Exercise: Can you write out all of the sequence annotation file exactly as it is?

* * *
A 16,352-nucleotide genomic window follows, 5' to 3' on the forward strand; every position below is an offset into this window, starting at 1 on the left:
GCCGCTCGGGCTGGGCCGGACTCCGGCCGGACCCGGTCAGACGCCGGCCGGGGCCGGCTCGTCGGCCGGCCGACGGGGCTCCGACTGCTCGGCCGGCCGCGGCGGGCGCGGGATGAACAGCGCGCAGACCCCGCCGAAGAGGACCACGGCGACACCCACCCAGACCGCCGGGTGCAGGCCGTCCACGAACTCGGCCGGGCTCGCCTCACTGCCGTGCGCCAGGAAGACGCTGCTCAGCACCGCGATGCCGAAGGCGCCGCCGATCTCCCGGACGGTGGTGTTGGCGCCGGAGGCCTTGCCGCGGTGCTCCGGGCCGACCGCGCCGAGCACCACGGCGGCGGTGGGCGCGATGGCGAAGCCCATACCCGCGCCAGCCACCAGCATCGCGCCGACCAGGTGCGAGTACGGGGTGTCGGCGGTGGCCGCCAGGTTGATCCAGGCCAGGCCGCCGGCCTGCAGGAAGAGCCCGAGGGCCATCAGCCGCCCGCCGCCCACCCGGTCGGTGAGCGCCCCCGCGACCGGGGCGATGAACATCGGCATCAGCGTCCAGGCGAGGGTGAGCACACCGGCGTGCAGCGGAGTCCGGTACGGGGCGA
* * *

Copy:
A 16,352-nucleotide genomic window follows, 5' to 3' on the forward strand; every position below is an offset into this window, starting at 1 on the left:
GCCGCTCGGGCTGGGCCGGACTCCGGCCGGACCCGGTCAGACGCCGGCCGGGGCCGGCTCGTCGGCCGGCCGACGGGGCTCCGACTGCTCGGCCGGCCGCGGCGGGCGCGGGATGAACAGCGCGCAGACCCCGCCGAAGAGGACCACGGCGACACCCACCCAGACCGCCGGGTGCAGGCCGTCCACGAACTCGGCCGGGCTCGCCTCACTGCCGTGCGCCAGGAAGACGCTGCTCAGCACCGCGATGCCGAAGGCGCCGCCGATCTCCCGGACGGTGGTGTTGGCGCCGGAGGCCTTGCCGCGGTGCTCCGGGCCGACCGCGCCGAGCACCACGGCGGCGGTGGGCGCGATGGCGAAGCCCATACCCGCGCCAGCCACCAGCATCGCGCCGACCAGGTGCGAGTACGGGGTGTCGGCGGTGGCCGCCAGGTTGATCCAGGCCAGGCCGCCGGCCTGCAGGAAGAGCCCGAGGGCCATCAGCCGCCCGCCGCCCACCCGGTCGGTGAGCGCCCCCGCGACCGGGGCGATGAACATCGGCATCAGCGTCCAGGCGAGGGTGAGCACACCGGCGTGCAGCGGAGTCCGGTACGGGGCGA